HOMILETICAL AND PRACTICAL
He who would dwell with God in His house must adapt himself to the arrangements of God’s house.—We may be invited to God’s house and table and yet not gain the enjoyment of that which God offers us.—To desire communion with God and transgress the commands of God are irreconcilable with one another; for vice separates God and man from one another.—He who truly has and seeks communion with God, has and seeks communion likewise with the pious, but avoids the society of the ungodly. The law remains constantly valuable as a mirror, bar and bridle.—He who wishes to dwell forever with God, must inquire after God in time and seek intercourse with God on earth, and for this purpose use the means of grace offered by God according to the order of salvation.
CALVIN: If any one is devoted to righteousness and moderation towards his neighbor, he shows by his acts that he fears God.—It is not a common virtue to honor pious and righteous men. For because they are the offscourings of the world their friends usually share their hate with them.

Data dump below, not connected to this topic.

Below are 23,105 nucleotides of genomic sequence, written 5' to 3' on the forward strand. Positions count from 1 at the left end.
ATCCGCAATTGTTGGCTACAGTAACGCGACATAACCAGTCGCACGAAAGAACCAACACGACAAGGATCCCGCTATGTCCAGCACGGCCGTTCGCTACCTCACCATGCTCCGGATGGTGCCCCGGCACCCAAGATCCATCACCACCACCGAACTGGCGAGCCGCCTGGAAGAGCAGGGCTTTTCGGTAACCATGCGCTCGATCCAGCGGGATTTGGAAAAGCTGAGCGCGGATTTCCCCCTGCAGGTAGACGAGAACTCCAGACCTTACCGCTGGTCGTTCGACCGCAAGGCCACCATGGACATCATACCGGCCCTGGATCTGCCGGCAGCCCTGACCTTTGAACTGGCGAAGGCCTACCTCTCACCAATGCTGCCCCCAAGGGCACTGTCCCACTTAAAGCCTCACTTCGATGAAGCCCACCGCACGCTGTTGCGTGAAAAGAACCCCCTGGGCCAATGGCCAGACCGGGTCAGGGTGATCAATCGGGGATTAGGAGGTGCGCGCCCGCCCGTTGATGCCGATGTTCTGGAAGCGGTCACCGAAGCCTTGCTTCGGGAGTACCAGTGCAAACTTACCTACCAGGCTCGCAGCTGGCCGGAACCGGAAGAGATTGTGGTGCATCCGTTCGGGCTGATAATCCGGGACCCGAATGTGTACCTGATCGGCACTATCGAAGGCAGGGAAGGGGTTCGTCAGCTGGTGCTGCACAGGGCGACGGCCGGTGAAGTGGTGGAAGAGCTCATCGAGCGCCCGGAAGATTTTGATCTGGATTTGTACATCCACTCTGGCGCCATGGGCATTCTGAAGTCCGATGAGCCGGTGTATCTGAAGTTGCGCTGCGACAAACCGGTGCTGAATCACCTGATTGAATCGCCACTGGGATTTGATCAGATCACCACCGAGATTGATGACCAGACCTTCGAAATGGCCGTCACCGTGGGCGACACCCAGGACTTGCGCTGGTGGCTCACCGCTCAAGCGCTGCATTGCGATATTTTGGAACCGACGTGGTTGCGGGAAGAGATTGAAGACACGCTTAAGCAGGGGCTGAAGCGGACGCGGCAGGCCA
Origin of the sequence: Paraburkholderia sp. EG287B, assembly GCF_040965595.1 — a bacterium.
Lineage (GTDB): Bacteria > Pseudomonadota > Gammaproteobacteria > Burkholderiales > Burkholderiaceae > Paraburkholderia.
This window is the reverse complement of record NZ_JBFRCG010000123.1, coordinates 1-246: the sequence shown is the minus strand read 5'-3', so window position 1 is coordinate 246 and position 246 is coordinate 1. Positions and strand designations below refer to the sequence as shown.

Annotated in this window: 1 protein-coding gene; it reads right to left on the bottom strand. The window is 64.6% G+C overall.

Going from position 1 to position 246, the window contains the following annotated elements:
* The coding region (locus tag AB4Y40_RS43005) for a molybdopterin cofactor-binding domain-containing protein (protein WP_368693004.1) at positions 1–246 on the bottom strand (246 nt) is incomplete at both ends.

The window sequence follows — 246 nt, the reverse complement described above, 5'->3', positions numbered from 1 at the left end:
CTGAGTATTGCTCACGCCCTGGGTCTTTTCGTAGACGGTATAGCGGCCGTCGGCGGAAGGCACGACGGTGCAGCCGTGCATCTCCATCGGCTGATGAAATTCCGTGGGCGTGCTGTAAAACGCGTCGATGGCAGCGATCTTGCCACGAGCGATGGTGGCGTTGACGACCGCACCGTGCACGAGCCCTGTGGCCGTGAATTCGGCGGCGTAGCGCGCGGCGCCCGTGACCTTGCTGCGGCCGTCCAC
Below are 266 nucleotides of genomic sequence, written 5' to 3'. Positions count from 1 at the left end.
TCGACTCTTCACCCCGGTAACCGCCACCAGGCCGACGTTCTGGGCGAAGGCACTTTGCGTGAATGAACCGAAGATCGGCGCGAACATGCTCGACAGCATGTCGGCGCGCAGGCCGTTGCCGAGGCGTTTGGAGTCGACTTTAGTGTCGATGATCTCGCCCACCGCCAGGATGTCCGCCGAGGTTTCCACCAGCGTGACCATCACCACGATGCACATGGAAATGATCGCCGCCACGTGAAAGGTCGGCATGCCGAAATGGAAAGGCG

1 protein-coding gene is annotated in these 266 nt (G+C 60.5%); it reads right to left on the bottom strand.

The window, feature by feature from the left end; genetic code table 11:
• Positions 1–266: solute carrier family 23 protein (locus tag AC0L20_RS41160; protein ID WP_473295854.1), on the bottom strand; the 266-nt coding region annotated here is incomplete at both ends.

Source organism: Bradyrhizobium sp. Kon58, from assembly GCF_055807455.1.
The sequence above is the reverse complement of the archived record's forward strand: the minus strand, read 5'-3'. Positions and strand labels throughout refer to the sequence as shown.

STARKE: He who has dwelt in the tabernacle of God as a true citizen, will likewise remain forever on the holy mountain of the Lord.—A Christian as a pilgrim should hasten to the mountain of God.—The avoidance of evil belongs to the proper walk of a Christian, as well as the practice of goodness; neither can exist without the other, since repentance departs from evil to good.—The rewards of godliness are not only temporal, but they endure even unto eternity.—SELNEKKER: Good works please God, not on account of their own worth, but on account of the believing persons who do them. For good works are the fruit of faith and testify to faith.—FRANKE: Who will be happy? He who has a living faith and shows it to be living in its fruits and its power.—FRISCH: We cannot be so eager for instruction in matters of our salvation, but that God is still more desirous to reveal His will to us respecting them.—THOLUCK: In the estimation of all human merit there can be no other standard than the law of God.—TAUBE: It is not: who will come to Thy tabernacle? but: who will dwell? who will remain? That is a great thing when we think, that the Father of this lodging house is the Holy One of Israel, and the guest is a sinner by birth.